President Donald Trump’s special envoy to the Middle East, Jason Greenblatt, tweeted last week that
“rumours that our peace vision includes a confederation between Jordan, Israel and the Palestinian Authority, or that the vision contemplates making Jordan the homeland for Palestinians, are incorrect”.
His response comes in the wake of repeated warnings by His Majesty King Abdullah that he will never relent over the Hashemite Custodianship of Muslim and Christian holy places in Jerusalem, while rejecting plans to settle Palestinian refugees and turn Jordan into an alternative homeland.
The King’s unwavering stand on these three issues is in the crux of his long-standing position on the Israeli-Palestinian conflict; that the only path towards a just and lasting solution lies in a negotiated settlement based on the two-state formula, leading to the creation of an independent Palestinian state with East Jerusalem as its capital. But this is not Jordan’s position only. It is the position of all Arab countries, as underlined in the Arab League’s resolutions and the Arab Peace Initiative, the EU through its declarations and the international community through UN resolutions over many years. Until 2016, it was also the position of the United States.
But now we have a White House team, whose impartiality is in doubt, which, while revealing very little about the proposed regional plan, has been the driving force behind a number of unilateral steps taken by President Donald Trump’s administration in recent years. These steps, which include the recognition of Jerusalem as Israel’s capital, the attempt to defund UNRWA, the closure of the Palestine Liberation Organisation’s office in Washington and the suspension of USAID projects in the West Bank and the Gaza Strip, all point to one goal: the dismantling of the main components of the Palestinian issue.
These components, once referred to as final-status issues, include Jerusalem, settlements, borders, refugees and statehood. King Abdullah’s firm stand against what the Trump administration is working on is not only warranted but needed as he raises red flags and issues warnings of the repercussions on regional stability if the plan is allowed to pass.
Greenblatt’s Tweet does little to mollify Jordanians. He says that there are no plans to turn Jordan into an alternative homeland for the Palestinians, neither Jordanians nor Palestinians will allow that to happen, but he ignores other issues, such as the settling of Palestinian refugees in host countries, the fate of Jerusalem and a possible future role for Jordan in administering what remains of the West Bank after the annexation of Jewish settlements and others areas.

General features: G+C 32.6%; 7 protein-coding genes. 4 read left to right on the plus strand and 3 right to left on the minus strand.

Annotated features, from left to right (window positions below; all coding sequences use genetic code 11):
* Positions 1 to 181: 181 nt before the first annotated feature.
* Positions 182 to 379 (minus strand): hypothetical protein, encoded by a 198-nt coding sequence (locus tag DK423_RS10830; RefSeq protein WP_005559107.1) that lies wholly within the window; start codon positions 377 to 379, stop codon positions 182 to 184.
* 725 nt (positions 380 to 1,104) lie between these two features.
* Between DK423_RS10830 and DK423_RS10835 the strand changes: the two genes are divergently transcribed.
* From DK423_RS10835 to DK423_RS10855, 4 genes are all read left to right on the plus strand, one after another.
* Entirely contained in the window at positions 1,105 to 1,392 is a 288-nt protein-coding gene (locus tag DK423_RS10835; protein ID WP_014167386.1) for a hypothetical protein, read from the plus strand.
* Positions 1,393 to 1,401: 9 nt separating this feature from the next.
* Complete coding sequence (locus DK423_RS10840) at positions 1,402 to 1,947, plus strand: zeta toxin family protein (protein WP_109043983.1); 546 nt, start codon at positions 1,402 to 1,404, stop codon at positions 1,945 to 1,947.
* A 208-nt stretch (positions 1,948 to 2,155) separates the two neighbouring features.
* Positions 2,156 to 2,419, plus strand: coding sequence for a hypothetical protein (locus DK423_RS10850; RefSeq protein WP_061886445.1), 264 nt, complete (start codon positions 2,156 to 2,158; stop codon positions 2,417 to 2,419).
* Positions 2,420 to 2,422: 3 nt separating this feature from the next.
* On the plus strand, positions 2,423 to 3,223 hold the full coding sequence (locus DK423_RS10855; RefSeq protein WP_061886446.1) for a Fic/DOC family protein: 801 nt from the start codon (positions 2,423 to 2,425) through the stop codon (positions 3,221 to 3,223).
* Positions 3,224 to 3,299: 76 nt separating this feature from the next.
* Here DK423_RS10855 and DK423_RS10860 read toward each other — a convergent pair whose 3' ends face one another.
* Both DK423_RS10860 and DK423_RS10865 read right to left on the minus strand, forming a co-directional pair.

Greenblatt, who has been tweeting about other issues as well, has little understanding, or sympathy, for Palestinian suffering and sacrifice under decades of illegal occupation. Neither does Jared Kushner, who heads the White House team, nor David Friedman, US ambassador in Israel.
What is especially dangerous in Trump’s peace plan is that it ignores the traditional legal benchmarks required for a just and lasting peace, whether UN resolutions on the conflict, the Oslo Accords and latter agreements. It attempts to legitimise what is and has always been an illegal occupation of Palestinian land. We have already seen this in the outrageous and unilateral recognition by Trump of the occupied Golan Heights as Israeli territory.
Such a precedent, whether in the West Bank or Golan Heights, throws all international conventions, resolutions and agreements out of the window. What Trump and his aides fail to recognise is even if they impose what would be fait accompli on the Palestinians, the region as a whole will not accept such an anomaly. It will not only polarise the international community, but most importantly, it will unleash waves of violence in the occupied territories.
For Jordan, it does not matter what Greenblatt says in his Tweets. The Trump plan, which is synchronised with Israel’s far right agenda, will have a domino effect that will end up hurting Israel, the Palestinians and countries that have a stake in the fate of the peace process like Jordan, Lebanon, Egypt, Saudi Arabia and beyond.
King Abdullah, who has been increasingly vociferous in his opposition of any deviation from the path of the two-state formula, understands the dangerous reverberations of Trump’s plan on Jordan and the region as a whole. Furthermore, he refuses to tie the liquidation of the Palestinian cause to other regional challenges. And he knows that standing against Trump’s plan will come at a cost. This is why it is important for other Arab leaders to come forward as well.
Apart from the Palestinians, Jordan stands to lose the most if Trump’s plan goes through. This is why the King has been mobilising Jordanians to express their support for his position and reject any solution that would deny Palestinians their legitimate right. Few weeks separate us from “the ultimate deal” and the region should get ready for a tense phase that would put pressure on every Arab leadership and may lead to a diplomatic face-off with Washington.
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Osama Al Sharif is a journalist and political commentator based in Amman.